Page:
Interview with Roberto Hartasánchez

January 28th, 2010 Interview with Roberto Hartasánchez, the president of FAPAS on Spanish National radio. An interesting ten minute overview of bears, the serious impact of the disappearance of bees, and the state of conservation of the Cantabrian Mountains in general. Listen here.

Latest news from Fapas

October 20th, 2009

Fapas have released their latest news bulletin with an interesting selection of news on carrions, vultures and bears.  In the picture a bear tucks into a cow. Read

Pyrenean bear map

August 28th, 2009

I thought this map from Fapas showing the latest bear numbers in the Pyrenees was interesting


Beehives help wildlife

July 4th, 2009 A scientific study by FAPAS has shown that the presence of beehives increases the production of wild bilberries by 80% on which bears and capercaillies feed. Fasas

Bear cub photos

June 26th, 2009

Fapas have managed to capture some lovely photos of Villarina. the bear cub that was found alone on a road last year, and was later released back into the wild.
More on bears on the forum


July 12th, 2008

Fapas have started a new campaign with the slogan Más osos menos CO2 (More bears less co2) to give local businesses an opportunity to neutralise their carbon emissions by planting fruit trees. The idea is for any interested companies to (simply) calculate their co2 emissions and Fapas then work out how many trees would need to be planted in bear habitat in the north of Spain. The companies will benefit by being presented with “green” certificates and the bears will profit by having more, for example, chestnut, apple and cherry trees from which to feed.

+bears-co2 campaign

Cantabrian brown bears and carrion

June 19th, 2008

The new digital camaras that Fapas have installed are paying their way. They’ve made a very informative PowerPoint slideshow  of a young bear encountering a corpse of a cow (I think). On the first few visits, instead of tucking straight in as you might imagine, the bear concentrates on smelling around the corpse, eventually feeding on the maggots evolving in a hole probably pecked by ravens. Not until a month has passed does it tear apart the skin to reach the flesh that remains. Apparently, maggots and rotten meat provide more protein than fresh.
Cantabrian brown bear and carrion

Valley of the Bears

June 7th, 2008

According to Fapas, the Trubia valley in Asturias is seeing a slow but sure increase of reproductive female Cantabrian brown bears, the species having almost disappeared completely from this area. In 2004 one female of breeding age was detected. Of the sixteen individual bears identified here in 2007, two were females with cubs. In the next few months it is hoped to confirm the existence of either two or three females that could have produced cubs this year, the first having been photographed this spring by Fapas with her one cub. If  their expansion continues at this rate, it is hoped that by 2010 the optimum number of ten breeding females will have been reached leading Fapas to comment that the name of the Trubia valley should be given plural status, Valle de los Osos. The conservation organisation sees this as the first important step towards the subsequent joining together of the two separate Cantabrian brown bear populations, dispersal among Brown bears as a species being a slow process due to the philopatry exhibited by female cubs who choose territory close to their mother’s when they reach reproductive age themselves.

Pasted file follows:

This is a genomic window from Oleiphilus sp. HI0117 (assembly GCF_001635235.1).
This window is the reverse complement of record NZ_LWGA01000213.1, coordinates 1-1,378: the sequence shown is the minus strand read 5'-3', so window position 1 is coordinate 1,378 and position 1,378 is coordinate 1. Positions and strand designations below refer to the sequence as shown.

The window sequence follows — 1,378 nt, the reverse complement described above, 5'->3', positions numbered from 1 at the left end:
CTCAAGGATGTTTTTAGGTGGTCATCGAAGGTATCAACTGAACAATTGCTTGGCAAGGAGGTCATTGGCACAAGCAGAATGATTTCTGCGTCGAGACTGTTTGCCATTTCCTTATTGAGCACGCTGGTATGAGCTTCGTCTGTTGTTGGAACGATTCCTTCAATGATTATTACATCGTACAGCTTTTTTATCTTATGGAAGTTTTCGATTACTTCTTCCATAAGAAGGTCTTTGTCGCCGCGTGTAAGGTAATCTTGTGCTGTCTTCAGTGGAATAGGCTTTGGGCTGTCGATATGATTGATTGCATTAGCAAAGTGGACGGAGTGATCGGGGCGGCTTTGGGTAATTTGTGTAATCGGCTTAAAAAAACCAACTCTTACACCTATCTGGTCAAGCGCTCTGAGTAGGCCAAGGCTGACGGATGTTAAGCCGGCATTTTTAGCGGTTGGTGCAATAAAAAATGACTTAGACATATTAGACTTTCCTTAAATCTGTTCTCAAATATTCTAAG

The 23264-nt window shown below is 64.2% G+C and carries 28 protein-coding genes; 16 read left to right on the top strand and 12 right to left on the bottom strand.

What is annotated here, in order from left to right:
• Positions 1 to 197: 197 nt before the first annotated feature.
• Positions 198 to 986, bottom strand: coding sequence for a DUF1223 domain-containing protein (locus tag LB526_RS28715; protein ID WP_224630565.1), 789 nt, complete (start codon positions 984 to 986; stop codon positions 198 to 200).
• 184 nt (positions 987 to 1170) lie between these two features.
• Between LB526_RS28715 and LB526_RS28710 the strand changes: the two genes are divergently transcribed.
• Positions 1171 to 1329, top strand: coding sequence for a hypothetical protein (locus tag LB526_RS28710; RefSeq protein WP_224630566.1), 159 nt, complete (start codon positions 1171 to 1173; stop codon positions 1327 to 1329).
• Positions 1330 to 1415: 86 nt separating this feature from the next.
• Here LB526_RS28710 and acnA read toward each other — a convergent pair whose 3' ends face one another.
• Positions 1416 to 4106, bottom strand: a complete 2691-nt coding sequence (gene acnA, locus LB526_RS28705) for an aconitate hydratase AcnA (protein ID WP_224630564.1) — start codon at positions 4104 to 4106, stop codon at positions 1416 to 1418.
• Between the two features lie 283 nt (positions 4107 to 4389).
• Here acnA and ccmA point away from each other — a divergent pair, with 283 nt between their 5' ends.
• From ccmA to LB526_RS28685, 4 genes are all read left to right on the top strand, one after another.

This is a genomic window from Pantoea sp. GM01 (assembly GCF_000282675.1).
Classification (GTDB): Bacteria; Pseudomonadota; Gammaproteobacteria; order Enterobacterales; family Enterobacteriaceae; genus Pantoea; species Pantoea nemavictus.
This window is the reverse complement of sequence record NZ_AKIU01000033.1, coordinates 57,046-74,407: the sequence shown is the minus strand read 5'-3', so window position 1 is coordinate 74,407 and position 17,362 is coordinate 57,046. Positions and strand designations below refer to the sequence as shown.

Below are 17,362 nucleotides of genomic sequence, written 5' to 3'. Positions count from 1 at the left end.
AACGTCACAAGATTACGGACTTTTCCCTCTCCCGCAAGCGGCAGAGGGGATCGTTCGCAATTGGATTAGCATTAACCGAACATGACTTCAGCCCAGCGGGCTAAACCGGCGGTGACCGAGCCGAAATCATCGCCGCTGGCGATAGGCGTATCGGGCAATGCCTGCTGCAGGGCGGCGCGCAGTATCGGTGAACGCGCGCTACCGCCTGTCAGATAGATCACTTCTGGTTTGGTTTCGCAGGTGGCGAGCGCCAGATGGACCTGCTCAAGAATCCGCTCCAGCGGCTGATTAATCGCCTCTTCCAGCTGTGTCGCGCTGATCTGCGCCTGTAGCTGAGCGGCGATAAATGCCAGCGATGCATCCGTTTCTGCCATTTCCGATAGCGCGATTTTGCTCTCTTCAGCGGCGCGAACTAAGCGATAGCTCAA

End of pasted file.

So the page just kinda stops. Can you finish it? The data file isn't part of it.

First female Cantabrian brown bear with cub in Trubia, 2008

See the Cantabrian brown bear topic at Iberianature forum.

Dangers of ecologist fundamentalism for conservation

April 19th, 2008

Excellent article by Roberto Hartasánchez here at Fapas and published in this month’s Quercus on the dangers of ecologist fundamentalism for conservation in Spain. I’m on the road so no time for a summary, but it’s well worth a read.

Snare traps still a threat to Iberian bears

March 19th, 2008

The Spanish Brown bear foundation, Fundación Oso Pardo, has released figures of the illegal snare traps its patrols have removed in the Cantabrian mountains. Although the numbers have declined since they started their patrols, the figures are still alarming and continue to be a threat to the bears’ survival. These lethal wire traps are set mostly to trap wild boar and deer that cause damage to crops, though some are laid just for trophies and meat. Of the 1,155 snares discovered, most were found in Asturias. In 2004 the total found amounted to 225 but 2007 saw the figure drop to 67. However, in the area of Ancares, on the borders of Lugo (Galicia), Asturias and León, 130 have been removed in the last 5 years by one of the foundation’s patrols and, in the same area, 63 snares were found in the days between Feb. 27th and the 1st of March this year. These figures are without taking into account the snares removed by Fapas who are also working in this conservation area. It is hoped that continued education and intensive searches will see figures drop further. Sadly, due to the obstacle of not being able to provide proof, most cases go unprosecuted.

According to the newspaper, La Voz de Galicia, there is hope among conservationists (and conservation-minded locals) that the bears will begin to recolonise parts of Galicia.

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Illegally set snares

Photo from Fapas

Posted by Lisa